News From Around the Art World: May 26, 2020
A Suburban Community College Scored A Big Art Show. Then, The Pandemic Hit.
More than two dozen works from famed Mexican artist Frida Kahlo were scheduled to be on display next month at the College of DuPage in west suburban Glen Ellyn.
The school spent $2.5 million turning the art gallery inside the McAninch Art Center into a museum — and $250,000 of tickets had already been sold, said director Diana Martinez.
“You don’t ever achieve any real exciting success if you don’t try something crazy new,” she said. “And this was pretty crazy.”
By Carrie Shepard, WBEZ
New artist incubator opening in Humboldt Park
The Honeycomb Network, 2659 W. Division St., offers artists from diverse backgrounds a place to learn and grow.
Denise Ruiz, Honeycomb’s founder, said it will serve as a hub for artists from around the city to collaborate with others while also focusing mental wellness.
“We want to normalize mental health care and break the cycle that pushes the negative stigma of speaking with a therapist,” Ruiz said. “We want to connect those two things by fulfilling our creative and wellness dreams.”
By Manny Ramos, Chicago Sun Times
'They took a risk with me': Why the new curator of the University of Chicago's art museum is a 'bold' choice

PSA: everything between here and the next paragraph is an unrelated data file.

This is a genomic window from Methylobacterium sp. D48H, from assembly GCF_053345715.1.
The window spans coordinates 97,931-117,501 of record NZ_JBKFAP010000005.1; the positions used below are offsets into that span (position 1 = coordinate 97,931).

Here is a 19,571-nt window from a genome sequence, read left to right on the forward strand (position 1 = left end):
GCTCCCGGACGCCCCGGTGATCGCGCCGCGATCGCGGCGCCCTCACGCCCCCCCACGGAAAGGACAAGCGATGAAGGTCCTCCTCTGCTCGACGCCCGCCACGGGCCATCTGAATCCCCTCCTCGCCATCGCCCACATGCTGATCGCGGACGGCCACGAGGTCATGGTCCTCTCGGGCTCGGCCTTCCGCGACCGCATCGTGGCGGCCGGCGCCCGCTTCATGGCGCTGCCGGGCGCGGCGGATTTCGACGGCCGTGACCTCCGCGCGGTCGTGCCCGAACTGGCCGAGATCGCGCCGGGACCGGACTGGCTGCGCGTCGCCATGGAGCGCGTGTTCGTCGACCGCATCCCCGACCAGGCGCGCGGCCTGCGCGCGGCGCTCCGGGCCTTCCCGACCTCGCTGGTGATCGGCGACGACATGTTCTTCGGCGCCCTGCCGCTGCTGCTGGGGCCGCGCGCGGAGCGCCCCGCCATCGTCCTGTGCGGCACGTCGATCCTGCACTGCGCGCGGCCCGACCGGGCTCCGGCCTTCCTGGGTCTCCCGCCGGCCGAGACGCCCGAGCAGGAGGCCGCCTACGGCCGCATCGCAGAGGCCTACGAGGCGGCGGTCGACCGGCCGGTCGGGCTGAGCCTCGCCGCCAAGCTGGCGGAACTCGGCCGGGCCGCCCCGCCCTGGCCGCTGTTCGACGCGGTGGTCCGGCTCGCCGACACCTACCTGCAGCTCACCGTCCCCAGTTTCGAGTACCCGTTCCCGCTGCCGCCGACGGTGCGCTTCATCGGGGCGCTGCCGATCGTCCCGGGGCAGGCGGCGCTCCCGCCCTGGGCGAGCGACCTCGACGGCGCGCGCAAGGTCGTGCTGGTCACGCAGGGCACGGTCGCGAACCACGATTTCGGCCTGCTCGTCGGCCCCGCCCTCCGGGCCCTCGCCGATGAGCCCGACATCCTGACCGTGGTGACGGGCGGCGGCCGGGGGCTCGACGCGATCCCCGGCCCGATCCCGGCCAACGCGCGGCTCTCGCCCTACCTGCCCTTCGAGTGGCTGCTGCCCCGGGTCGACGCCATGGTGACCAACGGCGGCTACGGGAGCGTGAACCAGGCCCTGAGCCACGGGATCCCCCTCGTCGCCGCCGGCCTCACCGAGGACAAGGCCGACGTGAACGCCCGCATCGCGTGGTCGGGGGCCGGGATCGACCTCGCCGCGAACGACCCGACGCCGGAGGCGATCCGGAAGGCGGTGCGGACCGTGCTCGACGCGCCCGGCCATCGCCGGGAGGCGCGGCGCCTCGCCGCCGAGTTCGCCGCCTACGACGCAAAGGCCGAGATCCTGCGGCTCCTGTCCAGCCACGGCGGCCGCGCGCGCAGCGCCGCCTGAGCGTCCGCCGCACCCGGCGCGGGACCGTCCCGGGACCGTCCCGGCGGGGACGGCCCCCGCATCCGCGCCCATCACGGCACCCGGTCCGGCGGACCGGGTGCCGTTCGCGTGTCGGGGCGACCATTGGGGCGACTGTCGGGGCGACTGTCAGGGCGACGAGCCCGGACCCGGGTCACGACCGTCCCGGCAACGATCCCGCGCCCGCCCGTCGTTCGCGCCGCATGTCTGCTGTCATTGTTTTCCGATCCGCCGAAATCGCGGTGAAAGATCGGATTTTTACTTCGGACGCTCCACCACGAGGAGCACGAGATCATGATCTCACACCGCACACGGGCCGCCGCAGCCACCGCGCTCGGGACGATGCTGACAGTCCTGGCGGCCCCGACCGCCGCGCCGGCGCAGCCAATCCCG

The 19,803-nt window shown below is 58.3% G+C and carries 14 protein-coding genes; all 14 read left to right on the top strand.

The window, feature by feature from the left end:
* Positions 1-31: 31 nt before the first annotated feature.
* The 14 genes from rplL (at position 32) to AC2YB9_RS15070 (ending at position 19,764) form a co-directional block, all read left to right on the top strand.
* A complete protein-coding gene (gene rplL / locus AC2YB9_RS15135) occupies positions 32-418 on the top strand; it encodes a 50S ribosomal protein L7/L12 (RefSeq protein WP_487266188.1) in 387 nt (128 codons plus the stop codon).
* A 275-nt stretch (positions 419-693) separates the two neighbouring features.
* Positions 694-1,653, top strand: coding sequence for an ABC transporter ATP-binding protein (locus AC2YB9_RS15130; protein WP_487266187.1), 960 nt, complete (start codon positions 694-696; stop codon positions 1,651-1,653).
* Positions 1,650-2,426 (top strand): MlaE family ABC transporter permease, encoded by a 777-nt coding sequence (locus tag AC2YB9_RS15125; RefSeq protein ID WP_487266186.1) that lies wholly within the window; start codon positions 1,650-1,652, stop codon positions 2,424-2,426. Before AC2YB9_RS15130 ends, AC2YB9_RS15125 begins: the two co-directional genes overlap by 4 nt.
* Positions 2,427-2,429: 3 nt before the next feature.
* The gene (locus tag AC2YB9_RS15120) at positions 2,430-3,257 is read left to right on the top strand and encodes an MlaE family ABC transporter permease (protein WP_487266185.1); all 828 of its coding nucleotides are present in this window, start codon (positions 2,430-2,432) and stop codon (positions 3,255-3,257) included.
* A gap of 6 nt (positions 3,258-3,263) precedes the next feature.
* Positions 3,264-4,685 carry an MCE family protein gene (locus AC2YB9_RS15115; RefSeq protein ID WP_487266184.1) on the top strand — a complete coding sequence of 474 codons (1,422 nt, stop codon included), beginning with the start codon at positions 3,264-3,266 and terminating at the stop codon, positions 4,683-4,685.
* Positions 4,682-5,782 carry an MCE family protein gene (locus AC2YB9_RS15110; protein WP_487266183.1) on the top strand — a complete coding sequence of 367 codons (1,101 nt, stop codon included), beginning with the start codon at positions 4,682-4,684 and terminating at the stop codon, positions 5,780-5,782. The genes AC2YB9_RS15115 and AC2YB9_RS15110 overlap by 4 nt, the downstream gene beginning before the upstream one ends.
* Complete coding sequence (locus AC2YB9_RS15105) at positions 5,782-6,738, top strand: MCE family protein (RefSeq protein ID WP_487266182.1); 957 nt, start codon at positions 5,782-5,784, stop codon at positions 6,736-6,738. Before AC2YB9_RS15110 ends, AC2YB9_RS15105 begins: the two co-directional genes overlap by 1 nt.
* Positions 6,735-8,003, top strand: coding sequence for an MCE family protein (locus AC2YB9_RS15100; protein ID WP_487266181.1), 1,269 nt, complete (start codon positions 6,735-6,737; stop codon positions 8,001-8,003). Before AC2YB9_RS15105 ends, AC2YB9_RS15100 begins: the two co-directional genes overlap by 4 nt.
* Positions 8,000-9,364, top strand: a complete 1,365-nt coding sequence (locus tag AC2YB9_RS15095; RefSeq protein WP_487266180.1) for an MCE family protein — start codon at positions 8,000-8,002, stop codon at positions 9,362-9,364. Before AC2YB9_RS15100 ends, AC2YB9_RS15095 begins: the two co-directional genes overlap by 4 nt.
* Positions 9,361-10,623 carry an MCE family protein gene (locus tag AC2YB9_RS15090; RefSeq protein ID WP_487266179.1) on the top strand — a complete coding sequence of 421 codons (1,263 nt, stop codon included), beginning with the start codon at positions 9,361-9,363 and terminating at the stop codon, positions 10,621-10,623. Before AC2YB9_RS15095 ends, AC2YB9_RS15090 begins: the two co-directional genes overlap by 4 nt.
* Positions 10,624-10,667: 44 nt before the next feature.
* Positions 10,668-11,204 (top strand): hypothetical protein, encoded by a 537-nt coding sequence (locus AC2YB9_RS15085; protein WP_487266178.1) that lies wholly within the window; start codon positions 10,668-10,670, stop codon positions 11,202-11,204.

“I’m not the usual suspect,” says Myriam Salah, the new executive director and chief curator of the Renaissance Society, the highly regarded contemporary art museum at the University of Chicago.
“I’m not the American curator who did a postgrad in curatorial studies. It’s bold that they chose someone coming from different horizons – and the risks that they took with me, I’m going to be taking with the programme.”
Salah, who was born in Tunisia in 1985, will be starting in Chicago in September – taking on her new position as art organisations worldwide start to chart their roles in a Covid-19 environment.
By Melissa Gronlund, The National
SkyART delivers 1,000 art supply kits, virtual art therapy to Chicago kids
SkyART Founder and Executive Director, Sarah Ward, realized they needed to expand their efforts into a fundraising campaign. So far, they've already exceeded their own expectations.
"1,000 is our goal, and we've actually gotten funding to go way beyond 1,000 so what we're going to do is do repeat deliveries," Ward said.
SkyArt is committed to helping kids through art during this pandemic and beyond.
By Zach Ben-Amots, Localish